Cygwin & Microsoft's EULA, was: Re: Dispelling BSD License Misconceptions (fwd)

Chuck Swiger chuck at
Thu Jan 18 20:20:42 UTC 2007

On Jan 17, 2007, at 7:02 PM, Matthew Flaschen wrote:
[ ...earlier portions of the thread reformatted to avoid deeply- 
nested quotes... ]

CS> Just because a program calls printf() does not mean that it  
becomes a
CS> derivative work of GNU libc when dynamically linked on a Linux  
CS> any more than that same exact same program source code becomes a
CS> derivative work of the original C library on a BSD platform, of
CS> Microsoft's Visual-C++ DLLs when dynamically linked on Windows,  
and so
CS> forth for every platform that supports an ANSI-C library.

MF> I think Microsoft's EULA for these DLLs would offer a very different
MF> interpretation of copyright law.  I think all of these licenses  
MF> derivative works, and this has blinded you to the fact that they  
MF> restrict them.

CS> If your position is correct, would you care to explain how Cygwin
CS> redistributes GPL-licensed software compiled for Windows without  
CS> afoul of the GPL-immiscibility of the Microsoft EULAs?

MF> I think the EULAs allow derivatives to be distributed under any  
MF> as long as the DLLs themselves are not distributed.

>> Absolutely not; this isn't a matter where you have to guess, go to:
>> ...and choose your favorite version of Visual Studio.  One version of
>> the EULA states:
[ ...Microsoft EULA snipped for brevity... ]
>> You can't mix this EULA with the GPL under any circumstances,  
>> including
>> the exception mentioned in GPL #3.
> Why not?  I think this exception ensures the DLLs wouldn't fall under
> the GPL; thus neither i or ii should be violated.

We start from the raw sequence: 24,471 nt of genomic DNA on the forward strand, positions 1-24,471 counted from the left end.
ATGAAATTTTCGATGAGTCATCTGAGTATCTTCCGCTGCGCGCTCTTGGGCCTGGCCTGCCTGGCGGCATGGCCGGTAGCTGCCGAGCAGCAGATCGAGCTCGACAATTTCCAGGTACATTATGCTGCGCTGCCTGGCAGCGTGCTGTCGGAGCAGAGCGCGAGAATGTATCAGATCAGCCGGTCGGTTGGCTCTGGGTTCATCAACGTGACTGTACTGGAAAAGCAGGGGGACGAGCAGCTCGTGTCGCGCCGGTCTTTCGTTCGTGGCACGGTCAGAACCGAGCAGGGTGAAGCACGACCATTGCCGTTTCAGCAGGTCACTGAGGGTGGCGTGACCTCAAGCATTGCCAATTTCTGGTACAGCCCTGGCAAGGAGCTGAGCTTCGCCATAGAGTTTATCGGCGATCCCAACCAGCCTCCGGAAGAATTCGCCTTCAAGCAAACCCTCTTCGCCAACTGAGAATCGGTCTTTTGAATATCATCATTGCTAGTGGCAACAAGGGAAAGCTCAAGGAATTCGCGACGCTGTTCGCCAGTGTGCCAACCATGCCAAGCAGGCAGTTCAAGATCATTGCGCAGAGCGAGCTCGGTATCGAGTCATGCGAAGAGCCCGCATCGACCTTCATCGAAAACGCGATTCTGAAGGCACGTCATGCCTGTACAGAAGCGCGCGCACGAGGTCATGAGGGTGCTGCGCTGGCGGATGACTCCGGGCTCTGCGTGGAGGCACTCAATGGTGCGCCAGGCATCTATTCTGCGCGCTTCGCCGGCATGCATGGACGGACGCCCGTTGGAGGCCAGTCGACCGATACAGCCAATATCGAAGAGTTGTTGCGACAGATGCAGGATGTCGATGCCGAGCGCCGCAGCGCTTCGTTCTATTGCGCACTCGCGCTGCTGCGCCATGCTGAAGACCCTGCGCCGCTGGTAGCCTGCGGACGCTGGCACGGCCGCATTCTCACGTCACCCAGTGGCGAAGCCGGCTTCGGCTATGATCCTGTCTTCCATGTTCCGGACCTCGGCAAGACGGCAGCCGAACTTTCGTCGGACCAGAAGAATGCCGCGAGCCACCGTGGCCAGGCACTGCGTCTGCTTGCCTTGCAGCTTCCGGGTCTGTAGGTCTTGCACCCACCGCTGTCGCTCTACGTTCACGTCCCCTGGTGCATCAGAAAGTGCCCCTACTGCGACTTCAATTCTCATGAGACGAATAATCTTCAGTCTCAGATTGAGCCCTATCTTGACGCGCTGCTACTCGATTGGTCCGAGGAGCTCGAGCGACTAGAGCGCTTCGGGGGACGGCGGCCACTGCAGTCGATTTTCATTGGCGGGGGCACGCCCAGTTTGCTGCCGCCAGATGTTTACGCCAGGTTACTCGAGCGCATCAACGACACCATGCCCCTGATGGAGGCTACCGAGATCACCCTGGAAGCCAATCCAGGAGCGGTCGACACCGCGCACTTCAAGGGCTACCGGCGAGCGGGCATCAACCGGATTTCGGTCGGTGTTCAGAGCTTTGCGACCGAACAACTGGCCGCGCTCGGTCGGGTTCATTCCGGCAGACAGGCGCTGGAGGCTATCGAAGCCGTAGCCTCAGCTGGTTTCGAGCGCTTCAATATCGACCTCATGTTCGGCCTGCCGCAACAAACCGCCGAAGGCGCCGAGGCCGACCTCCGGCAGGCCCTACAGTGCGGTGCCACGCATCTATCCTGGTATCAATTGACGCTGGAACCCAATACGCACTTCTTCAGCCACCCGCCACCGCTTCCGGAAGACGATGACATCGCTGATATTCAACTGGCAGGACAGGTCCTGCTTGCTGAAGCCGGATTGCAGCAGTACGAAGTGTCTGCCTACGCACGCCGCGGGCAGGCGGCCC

Microsoft EULA's not only impose many additional constraints which  
are not GPL-miscible, the M$ EULA explicitly forbid one to create a  
derivative work of "Redistributable Code - Visual C++: Microsoft  
Foundation Classes (MFC), Active Template Libraries (ATL), and C  
runtimes (CRTs)" in conjunction with an "Excluded License", which the  
GPL obviously is.

Your position is (or was) that a program which dynamically links  
against the standard C library constitutes a derivative work of the  
standard C library; if your position is correct, then Cygwin  
constitutes a derivative work of both the Windows DLLs which it loads  
and Cygwin's GPL'ed source code.  However, Cygwin could not be  
redistributed unless it complied with both the terms of the GPL  
(which most of Cygwin is under, see: [1]) and the appropriate  
Microsoft EULA for the platform; which would not be possible since  
the two licenses are not miscible.

It's conceivable that the portions of Cygwin which invoke Win32 APIs  
are not under the GPL, but exist as a "shim" to connect the Microsoft  
specific code with Cygwin's GPL'ed internals.  However, notice that  
this approach is precisely the same that nVidia's proprietary drivers  
do in order to produce a Linux kernel module.

Why is it OK for Cygwin to use a shim to dynamically link against  
Windows DLLs and redistribute the result, but not OK for nVidia to do  
the same when linking against the Linux kernel?



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